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Safety dance
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Forget the Heisman Watch. That stuff is all hype, inflated stats and offbeat CD-ROMs. This season's most compelling individual honors race is for the Thorpe Award. There hasn't been a season where there have ever been as many play-making safeties as this one. In addition, Texas corner Quentin Jammer has played just as well as you'd expect from a top-10 NFL draft pick.

The 6'1", 202-pound Jammer is a rarity, a shut-down corner with the size and hitting ability of a strong safety. Jammer leads the nation with 22 pass breakups and two weeks ago, he showed any NFL scouts who might be skeptical just how tough he is by locking up Missouri's talented Justin Gage. Gage came into the showdown fourth in the nation in receptions, and left having caught just two balls for 14 yards. This fall, the longest reception Jammer has allowed this year is 18 yards and that was in zone coverage against UNC. His longest reception allowed in man-to-man is eight yards. Granted, there is still a month of football left, but expect Jammer and Oklahoma's Roy Williams and Miami's Ed Reed to be the three finalists for the Thorpe.

Williams and Reed are the two best of an amazing crop of safeties, featuring Colorado's Mike Lewis, UCLA's Marques Anderson, Ohio State's Mike Doss, Stanford's Tank Williams and Florida's Marquand Manuel. The group illustrates just what the position means to a team's success these days.

The 6'1", 221-pound Williams, who I think should get Heisman consideration, is a hybrid linebacker-safety with a knack for changing games. Reed, a 6'0", 200-pound senior, is the nation's most underrated player. And he's probably been so for the last two seasons. He continues to pile up INTs (he has 19 in his career) at an amazing rate, which is the best reflection of just how sharp the guy is. "What does making all those interceptions mean? It means I study a whole lot of tape," Reed explains. "Teams have tendencies and what you want to do is put yourself in the right position to make plays."

He says the Thorpe Award wouldn't mean much to him. It did last year, and despite being a consensus all-American, Reed got shafted. He wasn't even selected as a finalist. "It was crazy," he says. "I felt like I should've been up there last year."

Reed understands Williams is probably the frontrunner this time around. He says he hasn't seen much of the OU star, but what he has seen has impressed him, although he doesn't see Williams as a DB. "In that Texas game, he was making plays," Reed says, "but he was making them as a linebacker."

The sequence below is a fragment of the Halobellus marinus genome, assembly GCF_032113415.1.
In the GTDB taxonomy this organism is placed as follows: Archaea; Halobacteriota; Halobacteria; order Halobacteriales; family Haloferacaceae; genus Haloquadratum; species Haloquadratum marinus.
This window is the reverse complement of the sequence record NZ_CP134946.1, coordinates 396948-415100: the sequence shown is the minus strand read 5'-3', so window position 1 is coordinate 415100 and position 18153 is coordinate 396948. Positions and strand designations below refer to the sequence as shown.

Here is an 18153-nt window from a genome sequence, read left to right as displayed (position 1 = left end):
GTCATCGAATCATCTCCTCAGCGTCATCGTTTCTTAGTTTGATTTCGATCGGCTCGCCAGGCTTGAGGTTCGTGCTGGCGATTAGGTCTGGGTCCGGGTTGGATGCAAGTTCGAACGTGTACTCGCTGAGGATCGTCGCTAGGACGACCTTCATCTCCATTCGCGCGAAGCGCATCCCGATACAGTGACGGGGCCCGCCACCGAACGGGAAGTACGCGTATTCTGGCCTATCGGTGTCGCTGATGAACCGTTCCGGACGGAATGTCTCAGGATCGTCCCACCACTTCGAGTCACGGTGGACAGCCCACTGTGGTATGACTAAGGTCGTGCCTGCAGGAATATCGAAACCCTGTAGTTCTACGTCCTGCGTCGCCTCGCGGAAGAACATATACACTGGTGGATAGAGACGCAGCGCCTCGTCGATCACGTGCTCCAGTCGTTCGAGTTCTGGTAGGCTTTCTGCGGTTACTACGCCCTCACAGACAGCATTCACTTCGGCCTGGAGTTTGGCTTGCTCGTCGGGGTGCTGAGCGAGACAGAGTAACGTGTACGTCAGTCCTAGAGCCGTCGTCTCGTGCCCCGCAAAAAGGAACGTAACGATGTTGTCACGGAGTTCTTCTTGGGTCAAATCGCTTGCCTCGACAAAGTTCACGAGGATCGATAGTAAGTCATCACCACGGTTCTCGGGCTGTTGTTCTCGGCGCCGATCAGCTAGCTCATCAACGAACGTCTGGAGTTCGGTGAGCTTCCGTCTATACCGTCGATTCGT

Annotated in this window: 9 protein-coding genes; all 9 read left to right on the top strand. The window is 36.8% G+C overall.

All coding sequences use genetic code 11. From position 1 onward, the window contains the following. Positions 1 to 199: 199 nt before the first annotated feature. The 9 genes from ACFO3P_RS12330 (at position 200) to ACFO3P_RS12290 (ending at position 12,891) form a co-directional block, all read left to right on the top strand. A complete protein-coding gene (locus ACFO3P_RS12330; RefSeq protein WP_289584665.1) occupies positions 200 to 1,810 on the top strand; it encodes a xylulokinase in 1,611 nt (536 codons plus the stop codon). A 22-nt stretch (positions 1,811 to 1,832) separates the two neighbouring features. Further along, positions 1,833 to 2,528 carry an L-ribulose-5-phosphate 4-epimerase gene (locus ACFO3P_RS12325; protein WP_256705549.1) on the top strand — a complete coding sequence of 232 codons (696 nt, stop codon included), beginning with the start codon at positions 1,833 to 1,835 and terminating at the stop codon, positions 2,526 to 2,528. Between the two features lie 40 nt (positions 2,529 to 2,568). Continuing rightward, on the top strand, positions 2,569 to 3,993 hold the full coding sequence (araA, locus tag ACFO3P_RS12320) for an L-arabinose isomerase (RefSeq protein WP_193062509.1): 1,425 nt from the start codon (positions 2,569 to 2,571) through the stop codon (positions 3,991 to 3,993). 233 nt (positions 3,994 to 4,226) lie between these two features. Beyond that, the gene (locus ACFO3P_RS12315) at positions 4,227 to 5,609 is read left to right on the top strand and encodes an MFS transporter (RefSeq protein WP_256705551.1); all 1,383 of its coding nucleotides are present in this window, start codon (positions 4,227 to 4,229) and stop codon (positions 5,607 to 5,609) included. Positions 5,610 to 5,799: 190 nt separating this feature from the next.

Guys like Reed and Williams having such an impact reflects a new breed that has taken over the game. A big reason why these DBs have jumped into the spotlight is because the college game has changed in the last few years. Defensive coordinators are scheming more to confuse QBs into changing plays at the line. "It's become the most pivotal position (on the defense) because we have to change our alignment to fool the quarterback so that he does not audible the play another way," says Florida's Manuel.

The DCs are also bringing their safeties up into run support more, which explains why three of the top four tacklers in the Big East are DBs. So it's not an embarrassment for a defense to be led by a guy form the secondary in tackles. And don't be surprised if the nation's two best safeties are playing pivotal roles come Jan. 3's Rose Bowl.

· Regardless of what happens in Saturday's Miami-BC game, don't be surprised if the Eagles' Tom O'Brien emerges as a possible replacement should the Notre Dame job come open. Sources say O'Brien is one the ND brass likes. Other names that will get some airplay in the near future: Purdue's Joe Tiller, Northwestern's Randy Walker, Western Michigan's Gary Darnell and ABC's Terry Bowden.

· As for the Kansas vacancy, you can pretty much expect every OU coach short of Bob Stoops and Kelvin Sampson to get consideration with young DC Brent Venables sounding like a smart pick. Meanwhile at Cal, former ASU coach Bruce Snyder and D-II's Bob Biggs from Cal-Davis figure in the mix with Charlie Strong, the bright DC at South Carolina, also expected to get a look.

Bruce Feldman covers college football for ESPN The Magazine. E-mail him at

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